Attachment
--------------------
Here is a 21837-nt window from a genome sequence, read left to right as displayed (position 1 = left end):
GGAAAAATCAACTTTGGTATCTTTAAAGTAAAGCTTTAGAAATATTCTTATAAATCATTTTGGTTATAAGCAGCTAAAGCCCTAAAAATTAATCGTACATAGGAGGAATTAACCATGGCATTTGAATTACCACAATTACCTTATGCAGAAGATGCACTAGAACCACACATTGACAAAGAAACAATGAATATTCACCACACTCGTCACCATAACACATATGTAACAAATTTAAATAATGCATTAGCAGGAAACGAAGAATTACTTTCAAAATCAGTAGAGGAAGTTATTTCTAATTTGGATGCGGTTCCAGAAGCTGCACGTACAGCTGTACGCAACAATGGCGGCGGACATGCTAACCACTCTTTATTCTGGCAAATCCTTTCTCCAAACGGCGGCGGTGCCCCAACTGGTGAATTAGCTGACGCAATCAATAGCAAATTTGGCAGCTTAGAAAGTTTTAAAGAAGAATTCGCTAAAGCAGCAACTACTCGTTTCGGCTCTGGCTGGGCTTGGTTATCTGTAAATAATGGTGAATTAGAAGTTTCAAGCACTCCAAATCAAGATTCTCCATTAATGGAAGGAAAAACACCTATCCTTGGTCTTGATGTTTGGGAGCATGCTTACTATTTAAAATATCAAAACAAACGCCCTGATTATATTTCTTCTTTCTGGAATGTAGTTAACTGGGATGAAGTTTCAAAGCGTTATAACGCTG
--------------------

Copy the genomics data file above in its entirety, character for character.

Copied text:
Here is a 21837-nt window from a genome sequence, read left to right as displayed (position 1 = left end):
GGAAAAATCAACTTTGGTATCTTTAAAGTAAAGCTTTAGAAATATTCTTATAAATCATTTTGGTTATAAGCAGCTAAAGCCCTAAAAATTAATCGTACATAGGAGGAATTAACCATGGCATTTGAATTACCACAATTACCTTATGCAGAAGATGCACTAGAACCACACATTGACAAAGAAACAATGAATATTCACCACACTCGTCACCATAACACATATGTAACAAATTTAAATAATGCATTAGCAGGAAACGAAGAATTACTTTCAAAATCAGTAGAGGAAGTTATTTCTAATTTGGATGCGGTTCCAGAAGCTGCACGTACAGCTGTACGCAACAATGGCGGCGGACATGCTAACCACTCTTTATTCTGGCAAATCCTTTCTCCAAACGGCGGCGGTGCCCCAACTGGTGAATTAGCTGACGCAATCAATAGCAAATTTGGCAGCTTAGAAAGTTTTAAAGAAGAATTCGCTAAAGCAGCAACTACTCGTTTCGGCTCTGGCTGGGCTTGGTTATCTGTAAATAATGGTGAATTAGAAGTTTCAAGCACTCCAAATCAAGATTCTCCATTAATGGAAGGAAAAACACCTATCCTTGGTCTTGATGTTTGGGAGCATGCTTACTATTTAAAATATCAAAACAAACGCCCTGATTATATTTCTTCTTTCTGGAATGTAGTTAACTGGGATGAAGTTTCAAAGCGTTATAACGCTG